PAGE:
LETTER: The dilemma in voting

This letter is in response to the article “You should vote (and if you don’t you should be forced to),” as well as the opinion posted by Joe Mowery on Oct. 6. First of all, I would like to point out that Joe is correct in his interpretation of the first amendment; however, I would also like to provide another quote from Thomas Jefferson that will help me expand on this topic. Jefferson said, “An enlightened citizenry is indispensable for the proper functioning of a republic.” I supplied this quote because I believe it shows the key to a bigger voter turnout. I am sorry Mrs. Gartel, but forcing people to learn or vote cannot happen. Like Mr. Mowery said, our freedoms prevent such force upon our lives. This dilemma leaves us in an uncomfortable position; what would we rather do? Should we force our citizens to learn of the issues? Or perhaps we should sit back and let the others decide our fate?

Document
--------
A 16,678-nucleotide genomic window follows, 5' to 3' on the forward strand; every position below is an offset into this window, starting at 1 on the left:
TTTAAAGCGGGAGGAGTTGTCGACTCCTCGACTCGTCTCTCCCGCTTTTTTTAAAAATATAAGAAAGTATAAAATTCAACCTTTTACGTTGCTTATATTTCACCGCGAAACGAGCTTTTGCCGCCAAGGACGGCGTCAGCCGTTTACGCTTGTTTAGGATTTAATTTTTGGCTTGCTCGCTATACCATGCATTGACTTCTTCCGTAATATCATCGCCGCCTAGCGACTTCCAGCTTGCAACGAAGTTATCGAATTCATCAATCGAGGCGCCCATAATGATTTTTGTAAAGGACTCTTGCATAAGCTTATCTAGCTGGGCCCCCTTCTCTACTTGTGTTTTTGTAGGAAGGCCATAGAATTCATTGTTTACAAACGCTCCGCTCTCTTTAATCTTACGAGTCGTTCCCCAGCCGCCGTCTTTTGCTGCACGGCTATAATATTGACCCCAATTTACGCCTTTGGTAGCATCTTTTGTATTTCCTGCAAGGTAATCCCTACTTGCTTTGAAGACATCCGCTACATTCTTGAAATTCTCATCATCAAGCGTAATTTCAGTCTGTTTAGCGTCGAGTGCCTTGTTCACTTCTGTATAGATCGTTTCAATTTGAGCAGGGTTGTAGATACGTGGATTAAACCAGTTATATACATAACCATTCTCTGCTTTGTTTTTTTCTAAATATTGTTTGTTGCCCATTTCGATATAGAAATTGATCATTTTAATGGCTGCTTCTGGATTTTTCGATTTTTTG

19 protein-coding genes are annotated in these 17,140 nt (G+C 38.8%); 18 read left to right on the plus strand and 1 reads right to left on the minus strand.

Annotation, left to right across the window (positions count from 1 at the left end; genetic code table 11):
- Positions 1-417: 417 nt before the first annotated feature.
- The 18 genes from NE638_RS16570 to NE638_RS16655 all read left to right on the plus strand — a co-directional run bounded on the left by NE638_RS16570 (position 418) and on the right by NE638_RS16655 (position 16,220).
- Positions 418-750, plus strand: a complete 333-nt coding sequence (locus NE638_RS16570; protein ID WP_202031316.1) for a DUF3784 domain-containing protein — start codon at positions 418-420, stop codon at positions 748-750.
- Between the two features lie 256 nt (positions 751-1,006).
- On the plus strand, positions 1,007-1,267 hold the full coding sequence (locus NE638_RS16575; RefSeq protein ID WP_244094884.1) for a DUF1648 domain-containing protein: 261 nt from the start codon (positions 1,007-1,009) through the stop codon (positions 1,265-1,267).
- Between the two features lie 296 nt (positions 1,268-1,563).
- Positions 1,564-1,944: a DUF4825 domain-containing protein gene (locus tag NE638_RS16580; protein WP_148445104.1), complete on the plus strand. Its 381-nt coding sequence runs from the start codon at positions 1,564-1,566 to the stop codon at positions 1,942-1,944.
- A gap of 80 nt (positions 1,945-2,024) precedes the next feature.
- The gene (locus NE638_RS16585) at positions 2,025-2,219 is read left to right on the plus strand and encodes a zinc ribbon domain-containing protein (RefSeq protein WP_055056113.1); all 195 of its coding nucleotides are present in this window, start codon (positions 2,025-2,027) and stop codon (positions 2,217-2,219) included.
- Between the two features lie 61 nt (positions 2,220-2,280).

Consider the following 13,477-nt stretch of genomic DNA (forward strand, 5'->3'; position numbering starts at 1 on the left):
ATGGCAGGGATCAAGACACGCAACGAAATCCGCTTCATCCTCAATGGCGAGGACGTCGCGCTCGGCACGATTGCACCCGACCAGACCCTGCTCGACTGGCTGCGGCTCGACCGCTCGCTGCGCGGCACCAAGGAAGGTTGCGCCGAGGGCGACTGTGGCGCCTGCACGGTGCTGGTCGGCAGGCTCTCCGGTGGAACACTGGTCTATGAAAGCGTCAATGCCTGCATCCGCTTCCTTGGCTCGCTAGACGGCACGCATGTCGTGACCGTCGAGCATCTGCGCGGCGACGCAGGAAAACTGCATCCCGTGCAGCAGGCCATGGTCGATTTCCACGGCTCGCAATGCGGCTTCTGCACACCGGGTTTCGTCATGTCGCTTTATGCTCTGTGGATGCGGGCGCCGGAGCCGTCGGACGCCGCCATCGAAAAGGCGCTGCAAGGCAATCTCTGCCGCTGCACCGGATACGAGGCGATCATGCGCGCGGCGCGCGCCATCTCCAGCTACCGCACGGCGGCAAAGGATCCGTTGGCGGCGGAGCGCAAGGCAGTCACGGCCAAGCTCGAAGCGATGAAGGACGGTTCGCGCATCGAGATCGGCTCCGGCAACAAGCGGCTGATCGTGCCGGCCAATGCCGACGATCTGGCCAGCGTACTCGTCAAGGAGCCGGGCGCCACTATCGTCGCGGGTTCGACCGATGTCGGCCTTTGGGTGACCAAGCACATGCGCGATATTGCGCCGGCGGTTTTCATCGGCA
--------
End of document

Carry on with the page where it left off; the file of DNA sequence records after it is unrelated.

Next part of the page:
I believe that this is where we need to focus our attention. It is clear that most voters are wealthy and educated white males (these are also the people that would not want uneducated citizens to vote so that the decision is left to those in power). It is also obvious that we are classically conditioned to naturally diffuse the responsibility of voting, simply because we have been told we can’t think and therefore we shouldn’t vote. And here lies our answer, let’s change the media and the mega corporations who tend to control our exposure to the campaigns of those running for office. With this change will naturally come the evolution of the voter and once an oppressed and uneducated being will become an informed and active citizen.

Joel Allen

Sophomore in Education